What is unethical behavior, exactly? Unethical behavior is an action that falls outside of what is considered right or proper for a person, a profession or an industry. Individuals can behave unethically, as can businesses, professionals and politicians. However, one's definition of "unethical" depends on their own ethical standards and the standards of their society. Take a look at different unethical behavior examples that are generally agreed upon as unacceptable.
To people with high ethical standards, the question of right vs. wrong is clear. Societies reinforce the accepted ethics of individuals with laws and consequences. While some situations may be defined as ethical dilemmas, most people would agree that the following behaviors are not acceptable in individual relationships.
Someone lies to their spouse about how much money they spent.
A teenager lies to their parents about where they were for the evening.
An employee steals money from the petty cash drawer at work.
You lie on your resume in order to get a job.
Friends talk about another friend behind his back.
A student takes credit for work they did not do.
A college student cheats on a school paper by copying it off the Internet.
Someone takes $20.00 out of their friend's wallet when she is sleeping.
You sell a house and don't disclose known defects to the buyers.
A person sells a car and lies about the vehicle's accident history.
Business ethics are so important that most companies have formal codes of ethics to make their expectations clear. Some unethical behaviors in the workplace are illegal as well as unethical. Take a look at the different unethical behaviors one may see businesses commit.
A chemical company dumps pollutants into the water supply rather than cleaning up the pollution properly.
A factory releases toxins into the air at levels above what is permitted by the Environmental Protection Agency.
An employer coerces an injured worker not to report a work injury to workers' compensation by threatening him with the loss of a job or benefits.
A supervisor refuses to give an employee a final paycheck for hours worked before the employee left the company.
Someone in power uses their position to sexually harass a subordinate.
A company incorrectly classifies an employee as an independent contractor in order to reduce payroll taxes and avoid providing benefits.
Large companies engage in price-fixing to force smaller competitors out of business.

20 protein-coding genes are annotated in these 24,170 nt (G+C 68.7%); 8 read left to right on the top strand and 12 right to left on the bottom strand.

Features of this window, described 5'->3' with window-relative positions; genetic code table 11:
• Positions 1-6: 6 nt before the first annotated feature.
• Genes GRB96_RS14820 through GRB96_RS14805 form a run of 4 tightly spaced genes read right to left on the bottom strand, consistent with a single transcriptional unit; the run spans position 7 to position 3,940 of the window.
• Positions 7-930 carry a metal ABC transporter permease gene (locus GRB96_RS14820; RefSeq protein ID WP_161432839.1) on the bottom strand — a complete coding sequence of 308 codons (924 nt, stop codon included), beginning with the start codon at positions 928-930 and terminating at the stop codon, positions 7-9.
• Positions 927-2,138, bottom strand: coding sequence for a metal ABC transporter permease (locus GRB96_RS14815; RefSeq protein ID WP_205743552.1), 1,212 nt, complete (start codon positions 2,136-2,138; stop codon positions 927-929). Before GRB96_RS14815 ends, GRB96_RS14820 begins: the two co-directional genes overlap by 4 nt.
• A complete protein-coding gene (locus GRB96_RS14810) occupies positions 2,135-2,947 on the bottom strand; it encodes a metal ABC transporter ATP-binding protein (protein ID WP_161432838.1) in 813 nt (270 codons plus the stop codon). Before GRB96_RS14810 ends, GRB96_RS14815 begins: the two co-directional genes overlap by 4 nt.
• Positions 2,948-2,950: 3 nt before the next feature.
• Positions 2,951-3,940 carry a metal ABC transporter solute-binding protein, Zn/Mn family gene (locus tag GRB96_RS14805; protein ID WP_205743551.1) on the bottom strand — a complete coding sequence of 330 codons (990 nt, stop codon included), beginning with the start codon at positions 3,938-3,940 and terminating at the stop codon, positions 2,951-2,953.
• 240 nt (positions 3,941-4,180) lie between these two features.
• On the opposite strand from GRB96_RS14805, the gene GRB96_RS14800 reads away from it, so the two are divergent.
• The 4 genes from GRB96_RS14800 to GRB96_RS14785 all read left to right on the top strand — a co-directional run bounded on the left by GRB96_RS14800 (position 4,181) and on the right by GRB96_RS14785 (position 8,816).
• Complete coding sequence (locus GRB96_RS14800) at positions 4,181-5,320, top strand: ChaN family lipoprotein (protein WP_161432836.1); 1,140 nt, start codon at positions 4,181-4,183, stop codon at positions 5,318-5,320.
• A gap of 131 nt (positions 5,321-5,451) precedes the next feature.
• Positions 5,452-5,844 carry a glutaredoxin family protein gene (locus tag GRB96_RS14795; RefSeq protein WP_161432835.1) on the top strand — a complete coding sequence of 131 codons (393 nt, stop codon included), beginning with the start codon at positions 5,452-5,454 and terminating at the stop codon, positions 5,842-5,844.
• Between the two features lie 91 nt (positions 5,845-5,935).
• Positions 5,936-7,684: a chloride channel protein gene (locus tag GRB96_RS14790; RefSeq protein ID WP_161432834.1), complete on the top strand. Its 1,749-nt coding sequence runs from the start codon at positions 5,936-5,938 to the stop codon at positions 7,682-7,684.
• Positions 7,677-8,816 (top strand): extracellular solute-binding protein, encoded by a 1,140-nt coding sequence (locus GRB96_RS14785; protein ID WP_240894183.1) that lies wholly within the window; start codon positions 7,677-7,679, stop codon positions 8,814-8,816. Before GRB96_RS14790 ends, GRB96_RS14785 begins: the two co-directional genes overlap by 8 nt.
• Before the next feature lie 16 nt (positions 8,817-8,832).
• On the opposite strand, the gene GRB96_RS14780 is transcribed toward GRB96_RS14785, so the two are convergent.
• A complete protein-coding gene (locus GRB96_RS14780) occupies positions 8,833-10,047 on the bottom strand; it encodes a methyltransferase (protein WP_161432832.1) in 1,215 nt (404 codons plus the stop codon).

Businesses use bait and switch or false advertising tactics to lure customers in or convince them to buy a product.
A car salesman rolls back the odometer on a vehicle that is for sale.
A company refuses to honor a warranty claim on a defective product.
Doctors and lawyers are bound by a stricter code of ethics because they are taking care of and representing people who trust them. These professionals risk malpractice accusations if they act in an unethical manner. Read a sample list of unethical behaviors by these professionals.
A doctor dates a patient in their care.
A physician doesn't tell a patient his true diagnosis because it may reveal that there was a mistake in his care.
A dentist performs unnecessary procedures on a patient in order to receive the insurance payment.
A doctor uses a patient as a teaching tool for students for long periods of time without the permission of the patient or patient's family.
A lawyer will not return money or provide a settlement that was being held for a client.
A lawyer represents parties on both sides of a legal transaction.
You may also see examples of unethical behavior in the political world. Some politicians walk a fine line between getting elected and remaining ethical, and many governments struggle with upholding rights-based ethics for both their citizens and citizens in other countries.
A politician uses the Internal Revenue Service (IRS) to target groups that they do not like by auditing those groups or refusing to give them tax-exempt status.
Someone running for office obtains private tax information about their political opponents and uses that information in a campaign.
A person running for office knowingly tells lies about their own political position or about the political position of their opponent just to get elected.
A politician accepts excess campaign contributions that violate campaign finance laws.
Someone running for office uses money that was donated to their campaign for personal, non-approved expenses.
An elected official uses their position of power to coerce lobbyists into buying expensive gifts for them and for their spouse.
The government secretly spies on U.S. citizens in violation of the Fourth Amendment and lies about it.
A person in a position of power closes traffic lanes to intentionally create a traffic jam because residents in that city are not likely to vote for them in an election.
These are just some of the many different examples of unethical behavior that could occur. But what makes these behaviors unethical rather than immoral? Learn more about the differences between ethics, morals and values, and see how they're treated differently in society. You can also take a look at examples of admirable virtues that many societies value in their citizens.